Stomatal and boundary-layer conductances in an Amazonian terra firme rain forest.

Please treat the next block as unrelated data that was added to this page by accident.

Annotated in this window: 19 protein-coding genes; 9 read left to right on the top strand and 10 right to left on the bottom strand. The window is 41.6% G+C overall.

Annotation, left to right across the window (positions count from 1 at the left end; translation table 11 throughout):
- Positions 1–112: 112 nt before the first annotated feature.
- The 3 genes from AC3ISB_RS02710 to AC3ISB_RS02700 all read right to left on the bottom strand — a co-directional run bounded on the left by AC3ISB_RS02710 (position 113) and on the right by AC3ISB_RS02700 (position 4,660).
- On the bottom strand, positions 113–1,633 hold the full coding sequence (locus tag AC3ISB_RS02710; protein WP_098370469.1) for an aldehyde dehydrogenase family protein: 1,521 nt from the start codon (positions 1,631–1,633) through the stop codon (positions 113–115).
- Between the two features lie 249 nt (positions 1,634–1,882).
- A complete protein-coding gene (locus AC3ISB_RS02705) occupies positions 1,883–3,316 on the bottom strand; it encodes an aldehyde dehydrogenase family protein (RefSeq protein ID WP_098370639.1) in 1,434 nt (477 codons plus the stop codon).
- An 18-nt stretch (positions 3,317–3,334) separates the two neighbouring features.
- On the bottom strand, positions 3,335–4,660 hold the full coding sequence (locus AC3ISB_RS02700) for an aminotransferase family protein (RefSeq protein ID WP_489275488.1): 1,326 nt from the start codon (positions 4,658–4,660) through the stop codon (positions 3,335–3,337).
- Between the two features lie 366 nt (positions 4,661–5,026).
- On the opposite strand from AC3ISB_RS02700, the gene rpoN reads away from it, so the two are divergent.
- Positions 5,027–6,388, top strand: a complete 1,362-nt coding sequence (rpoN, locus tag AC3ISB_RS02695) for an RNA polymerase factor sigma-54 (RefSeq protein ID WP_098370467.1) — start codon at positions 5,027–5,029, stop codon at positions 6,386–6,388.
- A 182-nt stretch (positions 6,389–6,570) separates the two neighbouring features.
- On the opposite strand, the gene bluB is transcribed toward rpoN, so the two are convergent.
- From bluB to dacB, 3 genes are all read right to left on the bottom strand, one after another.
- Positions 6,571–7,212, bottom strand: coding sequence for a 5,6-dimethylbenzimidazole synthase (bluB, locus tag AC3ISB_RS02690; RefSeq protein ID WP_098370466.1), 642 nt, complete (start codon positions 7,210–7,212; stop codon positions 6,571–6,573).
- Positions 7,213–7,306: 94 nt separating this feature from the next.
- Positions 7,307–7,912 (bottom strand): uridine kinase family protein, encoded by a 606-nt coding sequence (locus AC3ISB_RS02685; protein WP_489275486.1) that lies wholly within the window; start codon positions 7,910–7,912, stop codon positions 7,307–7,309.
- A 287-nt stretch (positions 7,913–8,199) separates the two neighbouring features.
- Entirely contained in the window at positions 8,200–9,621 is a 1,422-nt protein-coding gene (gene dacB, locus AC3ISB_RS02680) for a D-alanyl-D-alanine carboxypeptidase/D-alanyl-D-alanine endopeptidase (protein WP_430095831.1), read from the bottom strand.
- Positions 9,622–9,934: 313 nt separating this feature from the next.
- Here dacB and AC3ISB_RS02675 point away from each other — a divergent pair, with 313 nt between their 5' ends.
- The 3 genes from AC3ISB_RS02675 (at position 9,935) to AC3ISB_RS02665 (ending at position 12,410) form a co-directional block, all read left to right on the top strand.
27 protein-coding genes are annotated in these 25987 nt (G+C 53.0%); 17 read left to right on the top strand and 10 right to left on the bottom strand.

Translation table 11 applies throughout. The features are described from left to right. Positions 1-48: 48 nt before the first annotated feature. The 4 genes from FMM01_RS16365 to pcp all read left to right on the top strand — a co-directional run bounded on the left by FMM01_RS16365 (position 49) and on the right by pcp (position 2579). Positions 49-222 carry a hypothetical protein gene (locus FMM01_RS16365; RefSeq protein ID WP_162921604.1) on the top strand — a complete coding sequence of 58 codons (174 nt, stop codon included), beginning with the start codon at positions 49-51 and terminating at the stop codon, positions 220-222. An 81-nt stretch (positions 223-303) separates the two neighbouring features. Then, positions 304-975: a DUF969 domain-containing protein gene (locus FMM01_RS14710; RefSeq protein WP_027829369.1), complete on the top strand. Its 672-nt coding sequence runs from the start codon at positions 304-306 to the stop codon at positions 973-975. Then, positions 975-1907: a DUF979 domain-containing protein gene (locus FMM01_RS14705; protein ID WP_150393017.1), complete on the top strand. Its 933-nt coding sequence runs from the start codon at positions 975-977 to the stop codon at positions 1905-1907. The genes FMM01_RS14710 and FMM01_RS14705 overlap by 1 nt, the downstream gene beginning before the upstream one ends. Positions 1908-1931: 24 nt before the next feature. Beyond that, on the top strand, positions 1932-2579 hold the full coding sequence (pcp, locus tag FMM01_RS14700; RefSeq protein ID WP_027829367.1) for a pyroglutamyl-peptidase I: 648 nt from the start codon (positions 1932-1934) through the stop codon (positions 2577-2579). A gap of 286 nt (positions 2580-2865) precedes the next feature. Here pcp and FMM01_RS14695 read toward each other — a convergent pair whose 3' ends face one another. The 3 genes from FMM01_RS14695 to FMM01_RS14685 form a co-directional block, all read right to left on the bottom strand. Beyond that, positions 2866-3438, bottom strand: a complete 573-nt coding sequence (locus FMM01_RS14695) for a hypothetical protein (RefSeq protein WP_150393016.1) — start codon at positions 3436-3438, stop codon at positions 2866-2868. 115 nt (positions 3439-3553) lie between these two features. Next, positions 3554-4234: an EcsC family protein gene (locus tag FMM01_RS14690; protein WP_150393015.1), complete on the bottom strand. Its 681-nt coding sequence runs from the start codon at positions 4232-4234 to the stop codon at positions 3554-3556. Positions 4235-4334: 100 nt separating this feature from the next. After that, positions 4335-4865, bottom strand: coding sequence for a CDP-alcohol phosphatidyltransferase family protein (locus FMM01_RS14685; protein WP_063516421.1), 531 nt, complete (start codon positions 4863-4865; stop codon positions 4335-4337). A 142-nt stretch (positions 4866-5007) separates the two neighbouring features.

Diurnal measurements of stomatal conductance (gs) and boundary-layer conductance (ga) were made using a diffusion porometer from a 40-m tower in the Reserva Florestal Ducke, near Manaus, Brazil, in 3 periods: Sep.-Oct. 1983, Jul.-Aug. 1984 and Mar.-Apr. 1985, which covered a range of soil water conditions. The canopy species measured were Piptadenia suaveolens, Licania micrantha, Bocoa viridiflora, Naucleopsis glabra, Enterolobium schomburgkii, Eschweilera fracta, Gustavia angusta and Rinorea racemosa; understorey species were 2 palms (Scheelea sp. and Astrocaryum sp.). Maximum gs values were observed near the top of the 40-m canopy, declining towards the forest floor; ga values also decreased but a slight maximum occurred 20 m above ground. Values of gs were correlated negatively with specific humidity deficit, and positively with solar radiation. Lowest gs values occurred at the same time as lowest soil water potentials.